Red Star Under the Baltic: A First-Hand Account of the Life on Board a Soviet Submarine in World War Two

Author: Victor Korzh
Publisher: Pen and Sword
Year: 2005
Reviewer: Theodore P. Savas
(Savas Beatie LLC)

 

     "The Baltic was an exceedingly treacherous place for enemy submarines"

The vast majority of ink spilled on WWII submarines has centered upon German U-boats and the Allied effort to defeat them. The reason is understandable: the German U-Boat campaign offers readers an impressive array of engagements, personalities, and technological advances; its geographic scope was substantial, blanketing the Atlantic Ocean from its icy northern reaches to its balmy southern climes, and around Africa's horn into the Indian Ocean; and many of its commanders and crewmen have made themselves available for interviews, commentary, and have written about their experiences.

     Unfortunately, history's laser-like focus on German U-boats has made it more difficult for studies on other aspects of WWII submarine warfare (including the role American submarines in the Pacific played in defeating imperial Japan) to receive the publicity and readership they deserve. A particularly heavy shroud has covered Soviet submarine operations from 1939-1945, and the fact that this small navy helped Britain and the United States defeat Nazi Germany. Hopefully, Korzh's "Red Star under the Baltic" will buck this unfortunate and undeserved trend.

     By training a mechanical engineer, Korzh served as the chief engineer on three different Soviet boats on and under the Baltic Sea. His account graphically details life and death on what many have called "a German lake." Indeed, the Baltic was an exceedingly treacherous place for enemy submarines. A quick glance a map of this region will show you why this was so. Navigationally, the long and narrow island-strewn Baltic was a complicated body of water to operate in, and its shallow depth made hiding from hunting warships doubly difficult (and in many cases, fatally impossible). When the Germans captured the Soviet bases in the central sea region early in the war, the Soviet Baltic Fleet retreated northeast to Kronstadt and Leningrad. The Kriegsmarine did its best to bottle these submarines up in the narrow reaches of the Gulf of Finland, and blanketed the narrow entrance with a nearly impenetrable anti-submarine defensive network of tens of thousands of mines, anti-submarine nets, shore-based artillery, surface warships, and air cover.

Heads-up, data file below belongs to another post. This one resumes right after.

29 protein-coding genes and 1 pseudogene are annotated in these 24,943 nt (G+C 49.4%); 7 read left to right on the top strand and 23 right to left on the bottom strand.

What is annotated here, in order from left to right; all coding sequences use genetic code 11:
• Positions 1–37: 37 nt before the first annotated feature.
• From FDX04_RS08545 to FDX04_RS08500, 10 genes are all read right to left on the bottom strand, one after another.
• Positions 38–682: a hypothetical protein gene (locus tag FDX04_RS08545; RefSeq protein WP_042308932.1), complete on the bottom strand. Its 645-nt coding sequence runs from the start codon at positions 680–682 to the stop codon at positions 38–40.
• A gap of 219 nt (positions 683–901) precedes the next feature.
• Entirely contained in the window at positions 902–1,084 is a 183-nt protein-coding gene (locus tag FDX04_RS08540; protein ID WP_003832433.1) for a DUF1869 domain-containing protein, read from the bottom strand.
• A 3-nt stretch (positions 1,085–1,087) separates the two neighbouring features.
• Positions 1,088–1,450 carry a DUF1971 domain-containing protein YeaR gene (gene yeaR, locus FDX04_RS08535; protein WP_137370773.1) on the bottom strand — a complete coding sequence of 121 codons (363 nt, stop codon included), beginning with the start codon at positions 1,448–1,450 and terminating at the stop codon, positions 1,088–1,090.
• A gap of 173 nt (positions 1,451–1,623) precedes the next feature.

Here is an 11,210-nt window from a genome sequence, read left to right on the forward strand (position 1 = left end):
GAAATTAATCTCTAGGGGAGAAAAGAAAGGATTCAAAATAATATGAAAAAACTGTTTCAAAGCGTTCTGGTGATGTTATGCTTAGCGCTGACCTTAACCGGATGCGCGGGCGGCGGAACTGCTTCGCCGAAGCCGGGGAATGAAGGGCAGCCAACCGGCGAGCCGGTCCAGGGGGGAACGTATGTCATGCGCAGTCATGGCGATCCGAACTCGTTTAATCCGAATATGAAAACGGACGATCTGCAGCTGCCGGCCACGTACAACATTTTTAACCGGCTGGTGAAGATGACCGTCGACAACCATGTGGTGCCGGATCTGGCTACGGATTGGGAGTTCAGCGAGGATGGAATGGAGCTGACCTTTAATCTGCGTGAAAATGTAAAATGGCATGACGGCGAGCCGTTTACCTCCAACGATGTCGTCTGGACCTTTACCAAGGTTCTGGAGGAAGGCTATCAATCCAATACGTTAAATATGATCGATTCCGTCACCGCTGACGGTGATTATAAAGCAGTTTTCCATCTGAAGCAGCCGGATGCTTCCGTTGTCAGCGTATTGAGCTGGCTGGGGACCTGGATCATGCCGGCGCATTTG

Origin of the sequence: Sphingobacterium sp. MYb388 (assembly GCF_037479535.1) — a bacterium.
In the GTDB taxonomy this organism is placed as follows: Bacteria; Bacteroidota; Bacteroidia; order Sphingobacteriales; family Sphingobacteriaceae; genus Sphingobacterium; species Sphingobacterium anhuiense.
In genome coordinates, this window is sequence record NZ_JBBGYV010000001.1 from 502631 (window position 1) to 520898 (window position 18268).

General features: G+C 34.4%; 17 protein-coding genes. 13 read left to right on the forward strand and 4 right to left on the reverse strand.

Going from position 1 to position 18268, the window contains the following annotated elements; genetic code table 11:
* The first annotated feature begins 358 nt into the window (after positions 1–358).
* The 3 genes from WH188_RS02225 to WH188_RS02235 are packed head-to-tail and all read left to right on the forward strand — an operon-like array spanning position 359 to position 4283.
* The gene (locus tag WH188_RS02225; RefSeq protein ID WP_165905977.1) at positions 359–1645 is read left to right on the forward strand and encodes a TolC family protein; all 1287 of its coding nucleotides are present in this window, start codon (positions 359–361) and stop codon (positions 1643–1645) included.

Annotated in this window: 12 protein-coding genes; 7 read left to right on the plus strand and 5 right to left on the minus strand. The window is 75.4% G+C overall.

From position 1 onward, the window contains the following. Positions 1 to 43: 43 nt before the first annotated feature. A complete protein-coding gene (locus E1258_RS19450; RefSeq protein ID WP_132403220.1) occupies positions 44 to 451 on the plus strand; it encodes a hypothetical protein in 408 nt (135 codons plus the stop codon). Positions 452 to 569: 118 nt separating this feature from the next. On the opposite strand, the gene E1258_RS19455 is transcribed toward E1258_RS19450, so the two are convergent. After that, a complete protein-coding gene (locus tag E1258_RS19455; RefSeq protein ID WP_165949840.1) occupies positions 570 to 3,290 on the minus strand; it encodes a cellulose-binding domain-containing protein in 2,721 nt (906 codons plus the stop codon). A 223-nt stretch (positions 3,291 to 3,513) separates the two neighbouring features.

"Red Star" was written in the early 1960s, when the events portrayed were still reasonably fresh in the author's mind, and originally published in Russian in 1966 under the title "Reserve of Strength." Presented in the first person, Korzh's superb record details the abysmal life and death conditions Soviet sailors endured on their primitive but stoutly constructed boats.

     As readers will quickly discover, Korzh was one lucky sailor. His first patrol in early 1942 was aboard S-7, which returned safely only to be torpedoed by a Finnish submarine on its next patrol. The entire crew was lost except for those fortunate enough to have been on the bridge when disaster struck. Korzh, however, was not aboard because he had been transferred to another boat, S-12. His extensive second patrol sank two freighters and returned safely after suffering heavy depth charging and a very narrow escape. S-12 was lost with its entire crew the following year, but the lucky Korzh had again been posted to third boat, jumping again off the devil's shovel. His third patrol in March 1945 was aboard L-21, a large mine-laying submarine. The patrol was exceedingly successful and accounted for three warships and a tanker.

     "Red Star" will interest everyone who enjoys reading about WWII naval matters in general, and U-boats in particular. Authentic Russian accounts of naval service are very rare, and memoirs in a frontline submarine exceedingly so. Everyone familiar with Das Boot and life aboard German U-boats will appreciate and see obvious similarities between that account and Korzh's recollections: hardship, terror, comradeship, and death. German accounts of life aboard a U-boat in 1944 and 1945, when simply going to sea was the equivalent of a death sentence, are rare because so few crewmen from that period managed to survive. It was under similar conditions that Korzh and his comrades operated from 1942 onward in the dangerous waters of the Baltic. Viktor Korzh died in St Petersburg in 1993. "Red Star under the Baltic" is his legacy. Thankfully, it is now available in English. I highly recommend it.


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